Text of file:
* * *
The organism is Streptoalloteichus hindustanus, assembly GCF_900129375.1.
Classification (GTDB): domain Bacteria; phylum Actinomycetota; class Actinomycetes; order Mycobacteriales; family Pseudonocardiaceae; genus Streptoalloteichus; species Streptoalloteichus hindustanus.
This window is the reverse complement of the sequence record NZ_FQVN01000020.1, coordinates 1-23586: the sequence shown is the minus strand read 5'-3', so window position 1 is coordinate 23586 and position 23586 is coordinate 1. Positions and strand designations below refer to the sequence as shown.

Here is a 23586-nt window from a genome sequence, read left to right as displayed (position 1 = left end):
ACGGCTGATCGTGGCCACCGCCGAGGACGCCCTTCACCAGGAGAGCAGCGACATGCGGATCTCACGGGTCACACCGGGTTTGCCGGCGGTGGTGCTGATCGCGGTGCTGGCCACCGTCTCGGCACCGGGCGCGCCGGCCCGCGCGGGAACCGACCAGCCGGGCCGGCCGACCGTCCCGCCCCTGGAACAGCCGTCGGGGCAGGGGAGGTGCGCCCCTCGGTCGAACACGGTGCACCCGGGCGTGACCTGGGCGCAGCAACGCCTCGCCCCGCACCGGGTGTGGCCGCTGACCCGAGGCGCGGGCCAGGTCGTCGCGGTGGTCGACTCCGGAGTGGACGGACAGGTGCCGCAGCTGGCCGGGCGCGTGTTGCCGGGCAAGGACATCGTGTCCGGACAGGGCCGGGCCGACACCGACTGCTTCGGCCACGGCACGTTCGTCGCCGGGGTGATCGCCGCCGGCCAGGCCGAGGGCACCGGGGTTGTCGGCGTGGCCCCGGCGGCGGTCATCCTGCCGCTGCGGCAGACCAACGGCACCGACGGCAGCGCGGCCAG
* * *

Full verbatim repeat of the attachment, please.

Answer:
The organism is Streptoalloteichus hindustanus, assembly GCF_900129375.1.
Classification (GTDB): domain Bacteria; phylum Actinomycetota; class Actinomycetes; order Mycobacteriales; family Pseudonocardiaceae; genus Streptoalloteichus; species Streptoalloteichus hindustanus.
This window is the reverse complement of the sequence record NZ_FQVN01000020.1, coordinates 1-23586: the sequence shown is the minus strand read 5'-3', so window position 1 is coordinate 23586 and position 23586 is coordinate 1. Positions and strand designations below refer to the sequence as shown.

Here is a 23586-nt window from a genome sequence, read left to right as displayed (position 1 = left end):
ACGGCTGATCGTGGCCACCGCCGAGGACGCCCTTCACCAGGAGAGCAGCGACATGCGGATCTCACGGGTCACACCGGGTTTGCCGGCGGTGGTGCTGATCGCGGTGCTGGCCACCGTCTCGGCACCGGGCGCGCCGGCCCGCGCGGGAACCGACCAGCCGGGCCGGCCGACCGTCCCGCCCCTGGAACAGCCGTCGGGGCAGGGGAGGTGCGCCCCTCGGTCGAACACGGTGCACCCGGGCGTGACCTGGGCGCAGCAACGCCTCGCCCCGCACCGGGTGTGGCCGCTGACCCGAGGCGCGGGCCAGGTCGTCGCGGTGGTCGACTCCGGAGTGGACGGACAGGTGCCGCAGCTGGCCGGGCGCGTGTTGCCGGGCAAGGACATCGTGTCCGGACAGGGCCGGGCCGACACCGACTGCTTCGGCCACGGCACGTTCGTCGCCGGGGTGATCGCCGCCGGCCAGGCCGAGGGCACCGGGGTTGTCGGCGTGGCCCCGGCGGCGGTCATCCTGCCGCTGCGGCAGACCAACGGCACCGACGGCAGCGCGGCCAG